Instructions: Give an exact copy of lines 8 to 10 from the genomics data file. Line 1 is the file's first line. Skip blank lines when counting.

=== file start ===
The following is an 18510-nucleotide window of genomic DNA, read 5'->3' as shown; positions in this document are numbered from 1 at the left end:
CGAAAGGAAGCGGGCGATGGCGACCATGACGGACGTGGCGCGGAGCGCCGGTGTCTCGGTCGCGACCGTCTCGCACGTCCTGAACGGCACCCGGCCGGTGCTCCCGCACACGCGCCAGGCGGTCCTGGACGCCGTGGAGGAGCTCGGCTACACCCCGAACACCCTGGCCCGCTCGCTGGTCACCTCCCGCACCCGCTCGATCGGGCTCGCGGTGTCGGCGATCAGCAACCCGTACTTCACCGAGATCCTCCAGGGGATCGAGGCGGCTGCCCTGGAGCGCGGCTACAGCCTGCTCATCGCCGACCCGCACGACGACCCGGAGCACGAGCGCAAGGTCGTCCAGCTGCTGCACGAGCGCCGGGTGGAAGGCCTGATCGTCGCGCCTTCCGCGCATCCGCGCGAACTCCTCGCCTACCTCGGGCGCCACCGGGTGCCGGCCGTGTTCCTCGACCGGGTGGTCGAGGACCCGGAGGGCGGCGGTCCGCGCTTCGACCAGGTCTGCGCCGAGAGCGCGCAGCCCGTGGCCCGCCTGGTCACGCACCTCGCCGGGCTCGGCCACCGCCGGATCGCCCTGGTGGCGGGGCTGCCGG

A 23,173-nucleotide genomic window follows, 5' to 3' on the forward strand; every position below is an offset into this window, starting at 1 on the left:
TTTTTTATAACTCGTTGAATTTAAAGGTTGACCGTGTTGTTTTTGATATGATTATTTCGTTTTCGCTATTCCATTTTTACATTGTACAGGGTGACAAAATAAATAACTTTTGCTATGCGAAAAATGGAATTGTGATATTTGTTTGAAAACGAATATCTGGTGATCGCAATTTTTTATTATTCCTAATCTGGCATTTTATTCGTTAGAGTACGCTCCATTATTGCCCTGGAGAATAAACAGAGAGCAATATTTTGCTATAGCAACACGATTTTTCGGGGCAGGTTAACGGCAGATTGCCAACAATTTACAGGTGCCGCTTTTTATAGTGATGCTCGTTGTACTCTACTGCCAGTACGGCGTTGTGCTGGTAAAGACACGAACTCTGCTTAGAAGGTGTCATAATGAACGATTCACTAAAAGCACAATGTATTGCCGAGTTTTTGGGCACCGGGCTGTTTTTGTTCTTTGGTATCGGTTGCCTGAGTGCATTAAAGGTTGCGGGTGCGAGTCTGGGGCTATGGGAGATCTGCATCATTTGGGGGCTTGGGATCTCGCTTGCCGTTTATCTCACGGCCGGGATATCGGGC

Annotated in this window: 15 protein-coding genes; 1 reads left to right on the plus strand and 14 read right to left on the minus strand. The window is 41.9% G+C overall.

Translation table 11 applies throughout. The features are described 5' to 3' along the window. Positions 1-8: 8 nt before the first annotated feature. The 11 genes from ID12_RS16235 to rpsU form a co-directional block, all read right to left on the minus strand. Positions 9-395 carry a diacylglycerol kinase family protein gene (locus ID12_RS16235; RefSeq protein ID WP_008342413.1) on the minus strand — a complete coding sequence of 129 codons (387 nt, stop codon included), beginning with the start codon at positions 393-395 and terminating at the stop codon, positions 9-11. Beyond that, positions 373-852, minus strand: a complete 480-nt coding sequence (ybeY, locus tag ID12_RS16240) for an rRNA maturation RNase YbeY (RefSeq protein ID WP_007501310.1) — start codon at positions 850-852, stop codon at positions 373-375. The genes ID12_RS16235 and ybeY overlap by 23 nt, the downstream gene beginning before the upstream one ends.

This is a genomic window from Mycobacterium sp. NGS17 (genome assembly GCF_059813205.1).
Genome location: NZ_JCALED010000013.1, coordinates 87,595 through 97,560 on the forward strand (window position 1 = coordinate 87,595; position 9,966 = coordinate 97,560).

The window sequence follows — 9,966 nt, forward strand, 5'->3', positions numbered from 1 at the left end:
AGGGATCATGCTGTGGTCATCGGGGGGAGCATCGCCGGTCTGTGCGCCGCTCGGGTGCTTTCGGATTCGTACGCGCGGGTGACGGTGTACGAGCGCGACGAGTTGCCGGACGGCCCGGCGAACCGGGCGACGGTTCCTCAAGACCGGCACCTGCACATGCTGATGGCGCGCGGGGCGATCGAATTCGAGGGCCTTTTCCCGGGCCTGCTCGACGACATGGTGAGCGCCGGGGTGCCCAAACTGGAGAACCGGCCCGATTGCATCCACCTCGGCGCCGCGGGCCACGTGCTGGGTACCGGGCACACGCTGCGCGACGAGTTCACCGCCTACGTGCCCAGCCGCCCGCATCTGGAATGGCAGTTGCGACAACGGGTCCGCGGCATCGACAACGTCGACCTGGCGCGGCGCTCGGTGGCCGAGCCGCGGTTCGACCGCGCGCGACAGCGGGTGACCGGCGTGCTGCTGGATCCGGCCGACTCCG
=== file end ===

Genome location: NZ_JCALED010000013.1, coordinates 87,595 through 97,560 on the forward strand (window position 1 = coordinate 87,595; position 9,966 = coordinate 97,560).

The window sequence follows — 9,966 nt, forward strand, 5'->3', positions numbered from 1 at the left end:
AGGGATCATGCTGTGGTCATCGGGGGGAGCATCGCCGGTCTGTGCGCCGCTCGGGTGCTTTCGGATTCGTACGCGCGGGTGACGGTGTACGAGCGCGACGAGTTGCCGGACGGCCCGGCGAACCGGGCGACGGTTCCTCAAGACCGGCACCTGCACATGCTGATGGCGCGCGGGGCGATCGAATTCGAGGGCCTTTTCCCGGGCCTGCTCGACGACATGGTGAGCGCCGGGGTGCCCAAACTGGAGAACCGGCCCGATTGCATCCACCTCGGCGCCGCGGGCCACGTGCTGGGTACCGGGCACACGCTGCGCGACGAGTTCACCGCCTACGTGCCCAGCCGCCCGCATCTGGAATGGCAGTTGCGACAACGGGTCCGCGGCATCGACAACGTCGACCTGGCGCGGCGCTCGGTGGCCGAGCCGCGGTTCGACCGCGCGCGACAGCGGGTGACCGGCGTGCTGCTGGATCCGGCCGACTCCG